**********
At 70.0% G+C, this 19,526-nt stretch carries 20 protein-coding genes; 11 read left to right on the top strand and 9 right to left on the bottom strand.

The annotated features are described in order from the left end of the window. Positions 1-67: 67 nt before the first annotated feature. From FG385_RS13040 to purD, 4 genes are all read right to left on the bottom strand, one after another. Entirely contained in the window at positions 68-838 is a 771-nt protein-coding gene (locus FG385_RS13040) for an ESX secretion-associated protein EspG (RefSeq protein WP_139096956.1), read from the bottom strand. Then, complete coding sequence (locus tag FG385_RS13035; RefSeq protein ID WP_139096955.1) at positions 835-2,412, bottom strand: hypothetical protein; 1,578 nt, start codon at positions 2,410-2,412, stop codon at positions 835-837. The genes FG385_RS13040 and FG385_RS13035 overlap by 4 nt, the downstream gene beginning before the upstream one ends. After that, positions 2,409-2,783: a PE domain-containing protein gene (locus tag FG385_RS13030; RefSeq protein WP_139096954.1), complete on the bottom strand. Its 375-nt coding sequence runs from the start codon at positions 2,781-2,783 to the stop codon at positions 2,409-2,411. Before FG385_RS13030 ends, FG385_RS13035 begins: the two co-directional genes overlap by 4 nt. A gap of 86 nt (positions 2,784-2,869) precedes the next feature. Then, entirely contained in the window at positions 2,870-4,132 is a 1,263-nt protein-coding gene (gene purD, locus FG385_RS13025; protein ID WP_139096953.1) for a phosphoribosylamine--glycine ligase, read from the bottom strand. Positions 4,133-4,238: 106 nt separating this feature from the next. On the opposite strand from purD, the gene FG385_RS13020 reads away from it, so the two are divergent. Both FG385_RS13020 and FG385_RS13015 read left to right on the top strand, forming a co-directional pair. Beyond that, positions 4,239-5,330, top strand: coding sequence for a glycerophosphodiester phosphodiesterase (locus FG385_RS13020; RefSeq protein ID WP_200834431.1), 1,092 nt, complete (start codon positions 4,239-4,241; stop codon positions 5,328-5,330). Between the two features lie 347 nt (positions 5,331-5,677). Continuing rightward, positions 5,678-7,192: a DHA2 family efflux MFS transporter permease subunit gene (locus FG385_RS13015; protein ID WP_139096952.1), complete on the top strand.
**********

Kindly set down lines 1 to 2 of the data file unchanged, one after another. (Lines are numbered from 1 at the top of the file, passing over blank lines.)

At 70.0% G+C, this 19,526-nt stretch carries 20 protein-coding genes; 11 read left to right on the top strand and 9 right to left on the bottom strand.

The annotated features are described in order from the left end of the window. Positions 1-67: 67 nt before the first annotated feature. From FG385_RS13040 to purD, 4 genes are all read right to left on the bottom strand, one after another. Entirely contained in the window at positions 68-838 is a 771-nt protein-coding gene (locus FG385_RS13040) for an ESX secretion-associated protein EspG (RefSeq protein WP_139096956.1), read from the bottom strand. Then, complete coding sequence (locus tag FG385_RS13035; RefSeq protein ID WP_139096955.1) at positions 835-2,412, bottom strand: hypothetical protein; 1,578 nt, start codon at positions 2,410-2,412, stop codon at positions 835-837. The genes FG385_RS13040 and FG385_RS13035 overlap by 4 nt, the downstream gene beginning before the upstream one ends. After that, positions 2,409-2,783: a PE domain-containing protein gene (locus tag FG385_RS13030; RefSeq protein WP_139096954.1), complete on the bottom strand. Its 375-nt coding sequence runs from the start codon at positions 2,781-2,783 to the stop codon at positions 2,409-2,411. Before FG385_RS13030 ends, FG385_RS13035 begins: the two co-directional genes overlap by 4 nt. A gap of 86 nt (positions 2,784-2,869) precedes the next feature. Then, entirely contained in the window at positions 2,870-4,132 is a 1,263-nt protein-coding gene (gene purD, locus FG385_RS13025; protein ID WP_139096953.1) for a phosphoribosylamine--glycine ligase, read from the bottom strand. Positions 4,133-4,238: 106 nt separating this feature from the next. On the opposite strand from purD, the gene FG385_RS13020 reads away from it, so the two are divergent. Both FG385_RS13020 and FG385_RS13015 read left to right on the top strand, forming a co-directional pair. Beyond that, positions 4,239-5,330, top strand: coding sequence for a glycerophosphodiester phosphodiesterase (locus FG385_RS13020; RefSeq protein ID WP_200834431.1), 1,092 nt, complete (start codon positions 4,239-4,241; stop codon positions 5,328-5,330). Between the two features lie 347 nt (positions 5,331-5,677). Continuing rightward, positions 5,678-7,192: a DHA2 family efflux MFS transporter permease subunit gene (locus FG385_RS13015; protein ID WP_139096952.1), complete on the top strand.